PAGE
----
By Steve Weinstein
By Devon Maloney
By Tessa Stuart
By Alison Flowers
By Albert Samaha
By Jesse Jarnow
By Eric Tsetsi
By Raillan Brooks
The media have been having a hard time figuring out what the latest bin Laden tape is all about. Possibly the best analysis came from Walter Cronkite, who in an interview with Larry King guessed it was all part of a deal with Bush mastermind Karl Rove. Backing third parties has long been a tactic of the right-wing Republicans, and there may be something in what Cronkite says, although he doubtlessly didn't mean it that way.
"Al-Qaeda has ambitions beyond just blowing a few things up, no matter how horribly," writes Juan Cole, a professor at the University of Michigan, who is probably the most levelheaded of the Middle East experts and who has a lifetime of on-the-ground knowledge of the area. "It is now a cadre organization, that is, it consists of a few thousand committed fanatics. But it wants to be a political party.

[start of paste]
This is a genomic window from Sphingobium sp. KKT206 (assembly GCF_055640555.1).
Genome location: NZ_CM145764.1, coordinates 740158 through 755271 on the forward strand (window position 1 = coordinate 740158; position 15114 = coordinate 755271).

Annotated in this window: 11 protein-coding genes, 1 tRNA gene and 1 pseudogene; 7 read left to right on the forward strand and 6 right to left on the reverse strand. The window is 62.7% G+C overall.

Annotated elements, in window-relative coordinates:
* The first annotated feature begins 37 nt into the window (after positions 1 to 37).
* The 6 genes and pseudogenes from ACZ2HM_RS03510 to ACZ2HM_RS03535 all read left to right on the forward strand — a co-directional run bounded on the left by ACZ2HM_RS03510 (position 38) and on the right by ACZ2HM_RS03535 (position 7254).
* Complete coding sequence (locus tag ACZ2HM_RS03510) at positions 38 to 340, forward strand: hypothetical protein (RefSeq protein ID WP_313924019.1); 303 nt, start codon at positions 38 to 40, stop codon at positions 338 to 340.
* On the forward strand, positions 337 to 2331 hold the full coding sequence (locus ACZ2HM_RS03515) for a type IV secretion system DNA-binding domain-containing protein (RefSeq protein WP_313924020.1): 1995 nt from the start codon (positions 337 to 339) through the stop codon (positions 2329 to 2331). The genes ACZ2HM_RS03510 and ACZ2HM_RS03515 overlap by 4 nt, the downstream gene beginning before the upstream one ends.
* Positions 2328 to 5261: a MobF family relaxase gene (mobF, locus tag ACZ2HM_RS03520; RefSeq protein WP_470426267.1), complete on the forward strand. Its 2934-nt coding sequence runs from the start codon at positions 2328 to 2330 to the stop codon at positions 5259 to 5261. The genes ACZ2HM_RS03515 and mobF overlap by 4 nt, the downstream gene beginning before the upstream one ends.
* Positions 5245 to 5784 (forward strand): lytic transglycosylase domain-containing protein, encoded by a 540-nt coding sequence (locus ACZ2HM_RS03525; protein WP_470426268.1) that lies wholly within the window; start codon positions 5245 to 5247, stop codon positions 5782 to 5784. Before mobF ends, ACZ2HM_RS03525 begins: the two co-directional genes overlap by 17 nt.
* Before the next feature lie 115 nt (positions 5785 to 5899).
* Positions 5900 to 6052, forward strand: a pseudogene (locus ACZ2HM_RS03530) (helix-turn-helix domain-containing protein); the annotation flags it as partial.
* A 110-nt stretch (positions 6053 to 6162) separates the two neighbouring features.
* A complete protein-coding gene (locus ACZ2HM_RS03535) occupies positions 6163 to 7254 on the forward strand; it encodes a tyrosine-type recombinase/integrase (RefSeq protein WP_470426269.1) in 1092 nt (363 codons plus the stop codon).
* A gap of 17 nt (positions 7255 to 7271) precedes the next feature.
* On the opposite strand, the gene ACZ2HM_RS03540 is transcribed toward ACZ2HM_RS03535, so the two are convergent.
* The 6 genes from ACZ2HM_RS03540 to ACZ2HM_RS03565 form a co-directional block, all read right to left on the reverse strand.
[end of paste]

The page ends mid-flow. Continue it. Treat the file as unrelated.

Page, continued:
"That is the significance of bin Laden's most recent videotape," Cole continues. "He is posing as a champion of 'freedom' in the Muslim world (mainly meaning freedom from U.S. hegemony, but also freedom from U.S.-backed authoritarian and corrupt regimes). Bin Laden is making a play not just to be a cult leader but to succeed to the position of Gamal Abdel Nasser as an anti-imperialist icon in the region.
"Ultimately Al Qaeda would like to get control of entire states and merge them into an Islamic superstate, a new caliphate. It is a crackpot idea that will fail, but many crackpot ideas that fail (e.g., the Khmer Rouge in Cambodia) do a great deal of damage along the way."